As mentioned in paragraph two the members of NHW sector give the contact data to the NHW sector leader. The Association makes a paper with the data of neighbours, police, local government contacts and the Association contacts. For certain all the emergency numbers are included as well. So this paper helps the neighbours to react if there is some kind of problem. For example if one neighbour sees a stranger in his neighbours garden, he can make a call to neighbour and share the information. If it appears that there should be nobody in the garden, they will call the police and possible theft will be prevented. Or another example from the apartment building where suddenly one women notices that there is water dripping from the ceiling. She goes to the upstairs neighbours apartment but there is nobody at home. Luckily she has the neighbours contacts in her NHW materials, so she can make a call and prevent big damages. Those examples are from everyday life and could happen with anybody. Usually we tend not to notice those things (first example) or we can do nothing and just wait for neighbour (second example). In neighbourhood watch it is important that you NOTICE and then you REACT. How to learn to notice – we think that it comes with time and experiences but also with following the example of other people. How to react - this basic information will be shared in the first training of NHW sector and whenever the need for new knowledge appears.

Being a neighbourhood watch member should be integrated in person’s everyday life. Actually there are not many extra duties or obligations for NHW member. The NHW sector leader is a contact person for other co-operation agreement parties and if there are some meetings or roundtables, this person is invited to represent the NHW sector. Once a year the Association organises a general meeting where all the NHW sector leaders are invited. This is a meeting to develop the Association and to discuss the future activities.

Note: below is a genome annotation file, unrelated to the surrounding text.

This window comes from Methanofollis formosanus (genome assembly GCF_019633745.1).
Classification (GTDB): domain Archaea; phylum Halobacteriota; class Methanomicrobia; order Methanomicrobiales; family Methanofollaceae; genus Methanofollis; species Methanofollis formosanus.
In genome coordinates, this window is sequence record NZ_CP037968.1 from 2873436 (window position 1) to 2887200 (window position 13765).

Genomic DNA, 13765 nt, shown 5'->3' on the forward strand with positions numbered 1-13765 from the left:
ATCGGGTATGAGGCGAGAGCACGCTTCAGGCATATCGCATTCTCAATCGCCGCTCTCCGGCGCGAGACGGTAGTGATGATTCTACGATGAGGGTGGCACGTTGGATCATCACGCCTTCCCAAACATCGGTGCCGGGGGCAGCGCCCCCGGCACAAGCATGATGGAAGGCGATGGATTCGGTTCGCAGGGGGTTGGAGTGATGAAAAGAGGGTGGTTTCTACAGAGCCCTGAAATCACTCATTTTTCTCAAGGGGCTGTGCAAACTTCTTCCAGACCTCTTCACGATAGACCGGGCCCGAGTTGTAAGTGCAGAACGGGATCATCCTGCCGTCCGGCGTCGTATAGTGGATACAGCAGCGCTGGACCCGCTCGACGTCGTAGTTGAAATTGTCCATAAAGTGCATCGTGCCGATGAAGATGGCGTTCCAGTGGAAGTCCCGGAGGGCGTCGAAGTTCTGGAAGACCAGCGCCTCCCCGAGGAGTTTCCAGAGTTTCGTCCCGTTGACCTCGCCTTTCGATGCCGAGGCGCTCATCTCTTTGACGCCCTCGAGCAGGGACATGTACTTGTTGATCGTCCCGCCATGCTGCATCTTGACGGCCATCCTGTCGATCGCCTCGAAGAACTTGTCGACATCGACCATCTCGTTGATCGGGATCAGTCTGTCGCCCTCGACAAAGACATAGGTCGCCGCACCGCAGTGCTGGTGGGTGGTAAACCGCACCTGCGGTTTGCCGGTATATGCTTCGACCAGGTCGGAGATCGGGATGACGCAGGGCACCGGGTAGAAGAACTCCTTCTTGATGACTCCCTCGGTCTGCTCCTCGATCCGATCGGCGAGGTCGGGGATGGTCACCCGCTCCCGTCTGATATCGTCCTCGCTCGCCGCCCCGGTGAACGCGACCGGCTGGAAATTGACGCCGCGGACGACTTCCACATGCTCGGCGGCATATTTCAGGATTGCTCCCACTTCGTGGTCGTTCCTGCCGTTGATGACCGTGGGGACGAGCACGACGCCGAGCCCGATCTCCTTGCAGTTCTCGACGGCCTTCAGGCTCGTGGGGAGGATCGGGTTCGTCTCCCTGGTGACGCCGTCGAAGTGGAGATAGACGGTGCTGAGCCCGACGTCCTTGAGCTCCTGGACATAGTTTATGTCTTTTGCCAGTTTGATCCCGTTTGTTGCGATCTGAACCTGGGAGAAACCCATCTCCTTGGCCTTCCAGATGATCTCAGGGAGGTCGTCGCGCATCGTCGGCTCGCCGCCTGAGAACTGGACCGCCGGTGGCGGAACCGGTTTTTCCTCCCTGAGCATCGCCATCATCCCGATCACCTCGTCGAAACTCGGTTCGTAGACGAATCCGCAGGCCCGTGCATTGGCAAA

2.5. Neighbourhood watch patrols.

Usually it is the primary question in NHW first meeting “do we have to start patrolling?” In Estonia the patrolling has a very small part in NHW movement. It is not very common to see the NHW patrols in neighbourhood watch sector. Though, there are some sectors where the patrol is organised. The Association supplies them with patrolling vests, the local police gives a short basic training  - what to notice and how to react. The idea is that NHW patrols are the eyes and ears of police, if they notice something where intervention is necessary, they will call police, they shouldn’t intervene.  The police is aware about those NHW sectors where people go patrolling. Patrolling is voluntary and the Association supports the initiative of NHW members.